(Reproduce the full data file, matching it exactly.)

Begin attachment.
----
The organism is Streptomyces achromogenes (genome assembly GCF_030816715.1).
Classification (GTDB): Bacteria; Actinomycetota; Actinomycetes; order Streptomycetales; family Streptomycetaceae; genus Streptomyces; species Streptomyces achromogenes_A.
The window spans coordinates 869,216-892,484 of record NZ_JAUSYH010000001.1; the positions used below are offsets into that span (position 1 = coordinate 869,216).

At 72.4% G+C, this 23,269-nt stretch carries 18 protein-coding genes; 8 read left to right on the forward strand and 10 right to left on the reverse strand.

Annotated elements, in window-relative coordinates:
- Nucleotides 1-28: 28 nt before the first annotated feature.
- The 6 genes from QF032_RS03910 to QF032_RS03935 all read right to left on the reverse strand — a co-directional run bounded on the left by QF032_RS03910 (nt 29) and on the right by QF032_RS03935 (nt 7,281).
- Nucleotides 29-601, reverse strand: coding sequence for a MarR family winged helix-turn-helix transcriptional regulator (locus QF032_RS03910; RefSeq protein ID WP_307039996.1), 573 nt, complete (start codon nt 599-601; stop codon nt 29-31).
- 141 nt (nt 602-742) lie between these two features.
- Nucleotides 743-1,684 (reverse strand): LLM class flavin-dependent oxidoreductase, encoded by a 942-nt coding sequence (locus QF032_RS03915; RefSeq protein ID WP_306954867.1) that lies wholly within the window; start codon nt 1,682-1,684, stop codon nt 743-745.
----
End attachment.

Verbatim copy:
The organism is Streptomyces achromogenes (genome assembly GCF_030816715.1).
Classification (GTDB): Bacteria; Actinomycetota; Actinomycetes; order Streptomycetales; family Streptomycetaceae; genus Streptomyces; species Streptomyces achromogenes_A.
The window spans coordinates 869,216-892,484 of record NZ_JAUSYH010000001.1; the positions used below are offsets into that span (position 1 = coordinate 869,216).

At 72.4% G+C, this 23,269-nt stretch carries 18 protein-coding genes; 8 read left to right on the forward strand and 10 right to left on the reverse strand.

Annotated elements, in window-relative coordinates:
- Nucleotides 1-28: 28 nt before the first annotated feature.
- The 6 genes from QF032_RS03910 to QF032_RS03935 all read right to left on the reverse strand — a co-directional run bounded on the left by QF032_RS03910 (nt 29) and on the right by QF032_RS03935 (nt 7,281).
- Nucleotides 29-601, reverse strand: coding sequence for a MarR family winged helix-turn-helix transcriptional regulator (locus QF032_RS03910; RefSeq protein ID WP_307039996.1), 573 nt, complete (start codon nt 599-601; stop codon nt 29-31).
- 141 nt (nt 602-742) lie between these two features.
- Nucleotides 743-1,684 (reverse strand): LLM class flavin-dependent oxidoreductase, encoded by a 942-nt coding sequence (locus QF032_RS03915; RefSeq protein ID WP_306954867.1) that lies wholly within the window; start codon nt 1,682-1,684, stop codon nt 743-745.